To better understand these changes in exocrine function of the pancreas, we assessed pancreas weight in a new cohort of mice subjected to a similar protocol, but for 12 weeks. Again, pancreas weight was increased by an average of 40% in mice on the HFD (Fig. 3A). Furthermore, although antibiotic treatment had no effect on weight gain in the HFD-fed mice, antibiotic treatment completely blocked the increase in pancreatic weight of the HFD-fed mice (Fig. 3A). Similar effects on pancreas weight were also observed with only 6 weeks of the HFD and were reversed in these mice with as little as 2 weeks of antibiotic treatment (Fig. 3B–D). Thus, the effect of diet on pancreatic enlargement is rapid and can persist over multiple weeks in the mouse. Changes in gut microbiota due to antibiotic treatment are usually reversed following discontinuation of the antibiotics (21). When we removed antibiotics from the drinking water and continued to feed mice the HFD for 4 additional weeks, pancreatic weights of the groups that had been previously treated with antibiotics were as high as the HFD group (Fig. 3E and F). Thus, the reduction of pancreatic mass in HFD-fed mice requires continued remodeling of the microbiome by antibiotic treatment and parallels the changes in gut microbiota when antibiotics are discontinued.
Pancreatic Growth With HFD Is Caused by Acinar Cell Hyperplasia in HFD-Fed Mice
We observed an increase in both β-cell mass and β-cell area in all three mouse groups on HFD treatment for 10 weeks, although with this small cohort, this did not quite reach statistical significance. In contrast to the change in total pancreas weight, however, this was not blocked by antibiotic treatment, and indeed, there was a trend of a further increase in β-cell area in response to metronidazole treatment (Supplementary Fig. 3A and B). Furthermore, since islets only constitute 1–2% of pancreatic mass (22) and acinar cells constitute more than 95% of the pancreatic mass (23), the large increase in pancreatic weight in HFD-treated mice must represent a change in the exocrine pancreas. To better understand this change, we counted the number of acinar cells per high-power field (63.5 mm2) and observed no change in acinar cell number among groups (Fig. 3H and Supplementary Fig. 4). Furthermore, neither protein nor DNA levels per milligram of pancreas tissue differed among groups, suggesting that the size of the acinar cells in all groups was comparable (Fig. 3I and J and Supplementary Fig. 4).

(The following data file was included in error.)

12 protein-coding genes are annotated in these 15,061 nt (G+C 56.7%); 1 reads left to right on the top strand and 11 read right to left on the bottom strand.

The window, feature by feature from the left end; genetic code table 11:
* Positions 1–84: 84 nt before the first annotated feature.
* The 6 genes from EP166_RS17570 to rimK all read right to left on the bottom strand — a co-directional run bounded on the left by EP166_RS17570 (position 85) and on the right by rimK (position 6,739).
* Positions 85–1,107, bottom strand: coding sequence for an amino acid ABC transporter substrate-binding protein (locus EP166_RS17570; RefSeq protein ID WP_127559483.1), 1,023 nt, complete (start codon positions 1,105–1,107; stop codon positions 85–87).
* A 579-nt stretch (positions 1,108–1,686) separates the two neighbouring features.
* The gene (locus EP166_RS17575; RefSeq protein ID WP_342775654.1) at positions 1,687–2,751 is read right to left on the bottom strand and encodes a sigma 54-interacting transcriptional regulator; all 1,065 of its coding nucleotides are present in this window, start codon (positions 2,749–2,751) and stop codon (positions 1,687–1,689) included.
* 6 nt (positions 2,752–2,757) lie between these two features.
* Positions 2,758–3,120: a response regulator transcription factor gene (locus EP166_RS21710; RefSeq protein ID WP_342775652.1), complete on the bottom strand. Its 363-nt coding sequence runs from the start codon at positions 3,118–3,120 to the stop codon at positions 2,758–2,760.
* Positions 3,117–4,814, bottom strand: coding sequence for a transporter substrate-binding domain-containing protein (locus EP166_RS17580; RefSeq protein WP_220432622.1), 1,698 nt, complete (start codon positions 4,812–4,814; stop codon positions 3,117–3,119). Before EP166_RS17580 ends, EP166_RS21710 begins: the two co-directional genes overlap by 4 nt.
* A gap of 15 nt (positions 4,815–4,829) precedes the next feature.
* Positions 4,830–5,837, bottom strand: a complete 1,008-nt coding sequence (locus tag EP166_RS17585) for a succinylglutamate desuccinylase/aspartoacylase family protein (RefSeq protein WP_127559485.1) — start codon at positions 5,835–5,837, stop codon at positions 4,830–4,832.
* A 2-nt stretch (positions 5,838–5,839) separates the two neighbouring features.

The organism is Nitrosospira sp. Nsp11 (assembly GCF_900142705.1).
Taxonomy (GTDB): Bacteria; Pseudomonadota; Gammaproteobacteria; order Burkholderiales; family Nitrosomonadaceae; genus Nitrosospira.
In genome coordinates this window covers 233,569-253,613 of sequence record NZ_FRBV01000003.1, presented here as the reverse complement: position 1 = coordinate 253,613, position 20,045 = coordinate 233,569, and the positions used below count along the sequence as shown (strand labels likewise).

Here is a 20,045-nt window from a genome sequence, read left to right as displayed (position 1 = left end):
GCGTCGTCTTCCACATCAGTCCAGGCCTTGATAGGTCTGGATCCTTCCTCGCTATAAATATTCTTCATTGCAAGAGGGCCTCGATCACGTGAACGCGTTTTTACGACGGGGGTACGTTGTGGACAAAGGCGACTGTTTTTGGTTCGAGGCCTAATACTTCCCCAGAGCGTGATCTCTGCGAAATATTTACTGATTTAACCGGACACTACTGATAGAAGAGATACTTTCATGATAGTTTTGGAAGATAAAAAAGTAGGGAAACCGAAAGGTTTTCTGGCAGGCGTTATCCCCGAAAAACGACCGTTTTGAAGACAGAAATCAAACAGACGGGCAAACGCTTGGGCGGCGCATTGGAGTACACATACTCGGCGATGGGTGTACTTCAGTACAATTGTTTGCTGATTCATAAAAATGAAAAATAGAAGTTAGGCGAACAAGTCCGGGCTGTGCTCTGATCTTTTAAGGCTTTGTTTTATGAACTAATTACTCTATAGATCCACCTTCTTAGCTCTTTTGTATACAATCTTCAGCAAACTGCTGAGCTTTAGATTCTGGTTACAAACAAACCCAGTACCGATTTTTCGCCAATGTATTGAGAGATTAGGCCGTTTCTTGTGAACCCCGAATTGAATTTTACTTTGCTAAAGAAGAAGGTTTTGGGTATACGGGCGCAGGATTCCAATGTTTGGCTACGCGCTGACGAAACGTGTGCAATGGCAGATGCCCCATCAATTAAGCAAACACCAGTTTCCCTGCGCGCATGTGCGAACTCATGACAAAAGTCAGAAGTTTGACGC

To directly assess proliferation of pancreatic acinar cells, mice fed the HFD for 12 weeks were labeled with BrdU, and pancreatic sections were taken and costained with anti-amylase antibodies. This revealed no significant difference in the number of proliferating acinar cells (Fig. 3G and Supplementary Fig. 4A–D). Likewise, Ki67+ staining of the pancreas sections showed no differences in acinar cell proliferation among the four groups (Supplementary Fig. 5A–D). Thus, the pancreatic enlargement in HFD-fed mice must be due to an increase in the number of acinar cells (i.e., hyperplasia), rather than a change in acinar cell size (i.e., hypertrophy), and this proliferation must occur early after the HFD challenge.
Transplantation of Gut Microbiota Transfers the Effects on Pancreatic Weight and Function to HFD-Fed GF Mice